“Five Lost Worlds” is my latest Pitchfork column – probably my most ambitious, possibly too ambitious. It’s about trying to understand the mid-70s from the perspective of not having consciously lived through them, and (more obviously) about the idea of “lost worlds” – the irrecoverability of past experience. Anyway, this is a cheat sheet for the piece: a bunch of links to stuff either mentioned in it or lurking behind it.

Nik Cohn/Guy Peellaert: The amazon.co.uk link for Rock Dreams is here – but if you see it get the earlier edition, with Dylan, Lennon etc. as kids sitting lined up in a diner on the cover. Supposedly the more recent edition squashes some of the art. There’s a reprint of the introduction to Rock Dreams, by Michael Herr, at the Taschen site – I’ve not read it yet though (I don’t remember it from my copy so I guess it’s from the new edition.). Awopbopaloobopalopbamboom is in print again.

“Jungleland”: The bits about superhero kids being made real by our wishes is this month’s Grant Morrison reference, specifically the climax of his Flex Mentallo miniseries, which you can’t buy anywhere because the Flex Mentallo character was based a bit too heavily on a Charles Atlas advert, though it is available from unscrupulous interweb pirates. You can hear “Jungleland” on this fan-made video (I haven’t watched the video, as it appears to have human beings in rather than superhuman avatars of doomed rockdom).

Roy Harper: Frustratingly, “When An Old Cricketer Leaves The Crease” is not on YouTube – I’ve uploaded it for this post:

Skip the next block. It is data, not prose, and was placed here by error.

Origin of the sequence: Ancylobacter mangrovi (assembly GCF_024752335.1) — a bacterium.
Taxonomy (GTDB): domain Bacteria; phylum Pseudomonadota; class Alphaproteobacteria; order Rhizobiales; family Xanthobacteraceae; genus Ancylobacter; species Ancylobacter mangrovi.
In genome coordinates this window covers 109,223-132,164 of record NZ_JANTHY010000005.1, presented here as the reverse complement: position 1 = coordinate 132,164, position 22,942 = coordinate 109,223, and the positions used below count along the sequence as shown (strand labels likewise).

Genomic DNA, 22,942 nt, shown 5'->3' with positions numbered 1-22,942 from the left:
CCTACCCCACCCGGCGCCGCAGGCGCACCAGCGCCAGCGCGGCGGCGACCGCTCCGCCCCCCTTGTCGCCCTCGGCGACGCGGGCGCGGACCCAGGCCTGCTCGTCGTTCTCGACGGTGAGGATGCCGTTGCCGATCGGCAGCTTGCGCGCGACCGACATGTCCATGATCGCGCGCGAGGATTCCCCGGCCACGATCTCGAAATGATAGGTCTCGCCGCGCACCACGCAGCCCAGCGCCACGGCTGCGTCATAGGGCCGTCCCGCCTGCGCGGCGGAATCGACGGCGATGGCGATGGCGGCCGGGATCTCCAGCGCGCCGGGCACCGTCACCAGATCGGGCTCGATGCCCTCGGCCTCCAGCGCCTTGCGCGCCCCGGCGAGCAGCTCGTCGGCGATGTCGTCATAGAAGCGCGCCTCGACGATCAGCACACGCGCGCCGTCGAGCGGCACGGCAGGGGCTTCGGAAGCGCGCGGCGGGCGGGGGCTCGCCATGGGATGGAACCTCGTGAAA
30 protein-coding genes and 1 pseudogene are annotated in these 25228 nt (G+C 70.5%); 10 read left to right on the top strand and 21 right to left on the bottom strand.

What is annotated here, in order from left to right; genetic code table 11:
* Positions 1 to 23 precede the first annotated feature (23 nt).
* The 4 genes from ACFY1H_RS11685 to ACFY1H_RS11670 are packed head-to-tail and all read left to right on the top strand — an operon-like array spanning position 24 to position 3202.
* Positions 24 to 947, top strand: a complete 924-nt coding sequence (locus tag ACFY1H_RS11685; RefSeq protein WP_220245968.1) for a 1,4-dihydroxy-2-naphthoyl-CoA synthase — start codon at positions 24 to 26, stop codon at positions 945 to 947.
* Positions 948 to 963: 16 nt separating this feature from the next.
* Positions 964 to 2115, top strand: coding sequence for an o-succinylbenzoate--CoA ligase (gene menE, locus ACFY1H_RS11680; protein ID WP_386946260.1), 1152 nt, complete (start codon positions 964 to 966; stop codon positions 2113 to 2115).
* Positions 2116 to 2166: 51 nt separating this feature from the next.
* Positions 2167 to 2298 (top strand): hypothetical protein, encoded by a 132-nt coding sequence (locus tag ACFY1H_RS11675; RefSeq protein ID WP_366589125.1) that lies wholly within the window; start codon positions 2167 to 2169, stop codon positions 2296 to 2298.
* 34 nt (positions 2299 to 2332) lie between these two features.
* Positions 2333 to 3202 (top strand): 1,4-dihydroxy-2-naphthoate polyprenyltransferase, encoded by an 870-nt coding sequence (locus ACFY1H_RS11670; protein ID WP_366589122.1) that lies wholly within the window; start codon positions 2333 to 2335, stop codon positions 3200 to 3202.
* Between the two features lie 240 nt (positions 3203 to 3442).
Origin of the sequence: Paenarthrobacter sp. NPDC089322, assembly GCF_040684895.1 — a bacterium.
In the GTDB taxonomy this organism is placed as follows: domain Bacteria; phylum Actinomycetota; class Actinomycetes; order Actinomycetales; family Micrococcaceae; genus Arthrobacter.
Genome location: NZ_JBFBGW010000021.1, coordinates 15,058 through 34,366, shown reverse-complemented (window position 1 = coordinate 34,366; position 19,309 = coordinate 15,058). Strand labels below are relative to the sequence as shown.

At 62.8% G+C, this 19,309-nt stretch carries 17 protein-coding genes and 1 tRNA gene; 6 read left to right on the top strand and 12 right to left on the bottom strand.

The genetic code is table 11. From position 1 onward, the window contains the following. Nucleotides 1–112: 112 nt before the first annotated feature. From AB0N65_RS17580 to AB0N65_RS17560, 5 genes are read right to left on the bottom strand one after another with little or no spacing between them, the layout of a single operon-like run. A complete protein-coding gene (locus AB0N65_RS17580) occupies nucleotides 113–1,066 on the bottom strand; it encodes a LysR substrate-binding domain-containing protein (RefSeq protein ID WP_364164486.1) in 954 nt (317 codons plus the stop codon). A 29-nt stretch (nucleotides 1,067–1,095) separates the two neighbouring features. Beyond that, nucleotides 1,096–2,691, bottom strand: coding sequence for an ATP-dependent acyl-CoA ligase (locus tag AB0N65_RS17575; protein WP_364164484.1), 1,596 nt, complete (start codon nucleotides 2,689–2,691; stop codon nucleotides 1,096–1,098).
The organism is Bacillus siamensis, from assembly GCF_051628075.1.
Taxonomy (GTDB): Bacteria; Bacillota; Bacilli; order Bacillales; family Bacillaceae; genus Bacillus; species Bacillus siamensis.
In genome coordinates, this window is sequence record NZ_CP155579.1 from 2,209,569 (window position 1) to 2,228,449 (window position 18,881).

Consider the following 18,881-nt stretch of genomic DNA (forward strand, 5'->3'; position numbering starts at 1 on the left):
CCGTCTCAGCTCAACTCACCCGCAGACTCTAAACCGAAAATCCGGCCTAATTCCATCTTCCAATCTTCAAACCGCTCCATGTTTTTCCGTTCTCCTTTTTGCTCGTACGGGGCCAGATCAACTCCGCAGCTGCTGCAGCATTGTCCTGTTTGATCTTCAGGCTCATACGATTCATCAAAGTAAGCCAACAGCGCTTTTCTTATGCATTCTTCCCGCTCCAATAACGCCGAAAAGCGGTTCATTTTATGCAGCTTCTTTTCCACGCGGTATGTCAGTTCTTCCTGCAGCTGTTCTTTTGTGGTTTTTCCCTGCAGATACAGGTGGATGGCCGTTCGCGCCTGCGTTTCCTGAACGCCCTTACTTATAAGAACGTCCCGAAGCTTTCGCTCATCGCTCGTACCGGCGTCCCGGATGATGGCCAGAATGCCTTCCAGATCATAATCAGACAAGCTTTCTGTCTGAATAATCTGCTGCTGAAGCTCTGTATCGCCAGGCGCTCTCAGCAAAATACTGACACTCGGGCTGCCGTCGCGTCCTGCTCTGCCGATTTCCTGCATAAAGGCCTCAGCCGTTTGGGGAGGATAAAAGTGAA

The John Major speech referenced is probably his most famous – it was given to a private audience of Conservatives so isn’t on YouTube or anything either, and in fact the speech in general isn’t famous at all: just that bit. The article about young brass band players is from the Guardian, and the Grimethorpe Colliery Brass Band have a somewhat old-school website.

Reading Festival 1976: This whole section (and in fact the whole piece!) draws on this Livejournal discussion, from Mark’s journal. Particular props to anatol_merklich for drawing Sassafras’ album names to my attention! The other album mentioned, Beat of the Street, is of course by the Sutherland Brothers and Quiver. Details of the mudbath and canbath are taken from a “memories of Reading” site. For a close look at the cover to the Festival programme go here.

The Titanic Sails At Dawn: Mick Farren keeps a blog. The “Titanic” article is probably best read in the context of the rest of the NME in 1976 (which is how I first encountered it via the Bodleian library!) which would let you appreciate better how much of its style is house style and how much of its analysis is interesting. But obviously this isn’t really an option, so just take it for what it is!

The column was going to be called “The Days Before We Came”, a reference to the ABBA track “The Day Before You Came”, where you get the impression the “You” is annihilating as much as he’s resolving. But I decided nobody would get it and thought I ought to be more obvious about the broader link between the sections.

And finally, I wouldn’t have written this piece had I not got my Popular skates on recently! Thanks comments crew!